U.S. CitiesCity-Data Forum Index
Go Back   City-Data Forum > U.S. Forums > General U.S.
 [Register]
Please register to participate in our discussions with 2 million other members - it's free and quick! Some forums can only be seen by registered members. After you create your account, you'll be able to customize options and access all our 15,000 new posts/day with fewer ads.
View detailed profile (Advanced) or search
site with Google Custom Search

Search Forums  (Advanced)
View Poll Results: Where would Toronto place among US cities in terms of significance?
3rd 12 17.91%
4th 20 29.85%
5th 11 16.42%
6th 7 10.45%
7th 7 10.45%
8th 5 7.46%
Other 5 7.46%
Voters: 67. You may not vote on this poll

Reply Start New Thread
 
Old 10-05-2016, 06:56 AM
 
Location: Zurich, Switzerland/ Piedmont, CA
32,397 posts, read 55,240,452 times
Reputation: 15490

Advertisements

Quote:
Originally Posted by gladhands View Post
Canada excludes all First Nations people (39k in the GTA) as well as anyone who lists white or any european nation on the census from the visible minority category. meaning someone who checks a Ghanaian who emigrates from England is not considered a visible minority. The city is rougly 405 foreign born, and its immigrant population doesn't come from one country or region.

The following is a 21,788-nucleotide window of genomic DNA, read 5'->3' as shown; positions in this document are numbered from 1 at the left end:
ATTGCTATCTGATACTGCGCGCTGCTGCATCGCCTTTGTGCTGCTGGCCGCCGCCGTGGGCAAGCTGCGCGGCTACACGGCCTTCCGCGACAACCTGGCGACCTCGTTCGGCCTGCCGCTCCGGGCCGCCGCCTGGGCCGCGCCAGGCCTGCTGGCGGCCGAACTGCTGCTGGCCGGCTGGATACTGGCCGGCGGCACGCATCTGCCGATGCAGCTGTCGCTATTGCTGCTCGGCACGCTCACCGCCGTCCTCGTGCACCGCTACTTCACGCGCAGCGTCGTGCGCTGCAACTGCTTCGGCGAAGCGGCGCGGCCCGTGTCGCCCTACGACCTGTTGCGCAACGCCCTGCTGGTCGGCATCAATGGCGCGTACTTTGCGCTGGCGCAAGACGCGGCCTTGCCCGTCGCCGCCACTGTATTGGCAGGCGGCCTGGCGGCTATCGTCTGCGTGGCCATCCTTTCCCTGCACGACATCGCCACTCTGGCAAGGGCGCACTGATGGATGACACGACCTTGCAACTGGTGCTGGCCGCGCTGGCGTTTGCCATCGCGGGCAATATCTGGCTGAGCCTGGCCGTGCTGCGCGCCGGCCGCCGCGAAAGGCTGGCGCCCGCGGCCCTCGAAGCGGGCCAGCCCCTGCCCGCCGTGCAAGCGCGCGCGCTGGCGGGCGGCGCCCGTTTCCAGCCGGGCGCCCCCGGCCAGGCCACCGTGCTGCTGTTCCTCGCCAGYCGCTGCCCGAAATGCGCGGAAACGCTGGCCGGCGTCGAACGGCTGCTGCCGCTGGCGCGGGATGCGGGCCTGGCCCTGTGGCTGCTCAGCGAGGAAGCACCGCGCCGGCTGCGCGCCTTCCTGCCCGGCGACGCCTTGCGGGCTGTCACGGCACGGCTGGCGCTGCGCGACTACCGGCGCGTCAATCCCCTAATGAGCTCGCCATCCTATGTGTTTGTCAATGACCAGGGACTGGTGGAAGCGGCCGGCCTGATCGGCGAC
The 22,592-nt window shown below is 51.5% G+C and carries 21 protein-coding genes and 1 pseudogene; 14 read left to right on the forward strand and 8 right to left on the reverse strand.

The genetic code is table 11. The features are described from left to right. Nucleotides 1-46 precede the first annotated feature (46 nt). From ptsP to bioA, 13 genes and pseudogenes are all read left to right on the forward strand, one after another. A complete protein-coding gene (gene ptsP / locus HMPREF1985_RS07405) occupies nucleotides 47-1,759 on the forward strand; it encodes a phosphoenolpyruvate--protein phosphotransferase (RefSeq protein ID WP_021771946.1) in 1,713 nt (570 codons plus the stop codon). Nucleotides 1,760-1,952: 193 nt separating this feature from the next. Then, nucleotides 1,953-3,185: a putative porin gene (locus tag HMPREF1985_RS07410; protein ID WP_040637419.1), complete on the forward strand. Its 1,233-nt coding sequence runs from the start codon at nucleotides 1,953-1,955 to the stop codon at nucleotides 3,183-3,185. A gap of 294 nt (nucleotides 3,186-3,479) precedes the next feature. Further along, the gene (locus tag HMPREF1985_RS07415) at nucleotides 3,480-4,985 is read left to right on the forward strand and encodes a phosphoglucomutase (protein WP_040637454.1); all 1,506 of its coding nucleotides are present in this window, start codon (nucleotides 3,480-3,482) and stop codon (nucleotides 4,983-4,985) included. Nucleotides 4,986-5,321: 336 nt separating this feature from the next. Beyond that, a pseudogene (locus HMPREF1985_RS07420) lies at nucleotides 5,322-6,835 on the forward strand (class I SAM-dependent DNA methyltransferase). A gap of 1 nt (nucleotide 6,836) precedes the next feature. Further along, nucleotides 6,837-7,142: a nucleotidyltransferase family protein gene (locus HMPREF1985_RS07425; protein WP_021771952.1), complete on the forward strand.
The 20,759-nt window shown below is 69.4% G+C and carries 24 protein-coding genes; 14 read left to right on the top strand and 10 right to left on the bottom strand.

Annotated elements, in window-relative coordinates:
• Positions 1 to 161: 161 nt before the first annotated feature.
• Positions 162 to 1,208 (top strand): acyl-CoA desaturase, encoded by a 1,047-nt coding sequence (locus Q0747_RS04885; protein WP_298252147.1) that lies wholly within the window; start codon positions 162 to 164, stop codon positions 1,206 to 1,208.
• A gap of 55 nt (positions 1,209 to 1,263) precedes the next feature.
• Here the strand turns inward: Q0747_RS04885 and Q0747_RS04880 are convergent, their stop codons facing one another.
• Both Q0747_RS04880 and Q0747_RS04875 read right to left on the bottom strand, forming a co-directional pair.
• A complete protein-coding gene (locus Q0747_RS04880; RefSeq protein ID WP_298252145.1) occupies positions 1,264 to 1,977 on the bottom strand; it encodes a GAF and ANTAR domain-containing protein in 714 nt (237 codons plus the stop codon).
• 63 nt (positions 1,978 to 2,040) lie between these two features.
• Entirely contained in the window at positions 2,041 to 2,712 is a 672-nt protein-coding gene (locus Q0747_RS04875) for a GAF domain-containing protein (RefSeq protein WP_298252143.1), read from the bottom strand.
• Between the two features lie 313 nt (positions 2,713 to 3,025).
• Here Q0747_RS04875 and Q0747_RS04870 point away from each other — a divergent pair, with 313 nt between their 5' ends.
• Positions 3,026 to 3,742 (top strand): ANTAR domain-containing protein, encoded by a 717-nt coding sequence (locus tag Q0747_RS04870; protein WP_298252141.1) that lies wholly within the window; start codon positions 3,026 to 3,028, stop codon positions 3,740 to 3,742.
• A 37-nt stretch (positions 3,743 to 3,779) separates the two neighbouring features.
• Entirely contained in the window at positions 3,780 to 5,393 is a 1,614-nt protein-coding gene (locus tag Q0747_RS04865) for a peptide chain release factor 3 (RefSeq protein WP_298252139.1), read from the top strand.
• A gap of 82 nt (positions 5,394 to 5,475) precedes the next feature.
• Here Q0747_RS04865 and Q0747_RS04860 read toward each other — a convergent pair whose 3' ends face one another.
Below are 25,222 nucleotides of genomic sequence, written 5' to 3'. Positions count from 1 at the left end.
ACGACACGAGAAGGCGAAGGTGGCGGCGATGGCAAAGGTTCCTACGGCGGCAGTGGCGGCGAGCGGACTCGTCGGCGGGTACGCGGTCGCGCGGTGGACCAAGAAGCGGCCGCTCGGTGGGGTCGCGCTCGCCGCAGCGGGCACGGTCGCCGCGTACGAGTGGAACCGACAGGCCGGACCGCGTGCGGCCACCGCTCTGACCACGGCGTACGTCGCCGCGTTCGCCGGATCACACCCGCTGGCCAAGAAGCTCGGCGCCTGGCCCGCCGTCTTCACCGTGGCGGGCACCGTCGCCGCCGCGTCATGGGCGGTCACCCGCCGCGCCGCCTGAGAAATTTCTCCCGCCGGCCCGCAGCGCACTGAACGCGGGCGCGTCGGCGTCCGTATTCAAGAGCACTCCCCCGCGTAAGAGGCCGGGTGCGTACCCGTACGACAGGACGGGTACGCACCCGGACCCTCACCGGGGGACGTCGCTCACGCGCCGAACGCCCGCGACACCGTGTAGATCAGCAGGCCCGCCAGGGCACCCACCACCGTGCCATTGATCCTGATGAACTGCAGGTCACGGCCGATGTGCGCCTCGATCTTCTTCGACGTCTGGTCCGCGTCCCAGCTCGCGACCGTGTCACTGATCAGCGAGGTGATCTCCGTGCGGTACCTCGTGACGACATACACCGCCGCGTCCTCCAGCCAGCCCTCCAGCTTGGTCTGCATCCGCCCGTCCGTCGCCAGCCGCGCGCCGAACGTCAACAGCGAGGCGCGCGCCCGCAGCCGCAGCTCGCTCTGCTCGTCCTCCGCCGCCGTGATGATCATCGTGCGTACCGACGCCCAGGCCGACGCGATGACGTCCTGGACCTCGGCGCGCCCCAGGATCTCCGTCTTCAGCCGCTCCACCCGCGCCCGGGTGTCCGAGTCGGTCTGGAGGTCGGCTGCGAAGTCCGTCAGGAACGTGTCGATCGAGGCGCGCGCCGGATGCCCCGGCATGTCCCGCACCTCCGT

2006 Census : Visible Minority Population and Population Group Reference Guide
Your link says this:
Visible minority population refers to the visible minority group to which the respondent belongs. The Employment Equity Act defines visible minorities as 'persons, other than Aboriginal peoples, who are non-Caucasian in race or non-white in colour.' Categories in the visible minority population variable include Chinese, South Asian, Black, Filipino, Latin American, Southeast Asian, Arab, West Asian, Korean, Japanese, Visible minority, n.i.e. ('n.i.e.' means 'not included elsewhere'), Multiple visible minority, and Not a visible minority.

Its what we call people that are NOT Non-Hispanic White.

So lets take a look at Toronto compared to US cities based on what we know.

1. We know that the Toronto CMA is about half white by US standards-this places it in the middle of the pack among the major US statistical areas.

2. We know that the Toronto CMA( 6 million pop) has the 2nd lowest GDP only slightly larger than Detroit but smaller than Miami( and Seattle for that matter)

3. We know that Toronto's air travel statistics place it well behind NY, LA, Chicago, SF, DC, Dallas, Atlanta as far as passengers.

4. We know that Toronto does not dominate any industry in such a way that it can compete with much less surpass a US counterpart.

And so forth, these are what's come to mind right now.

In short, Toronto is a very big fish in Canada but versus US cities really falls short as far as 'rankings' go.
Reply With Quote Quick reply to this message

 
Old 10-05-2016, 08:43 AM
 
7,744 posts, read 4,592,970 times
Reputation: 8460
Quote:
Originally Posted by 18Montclair View Post
Your link says this: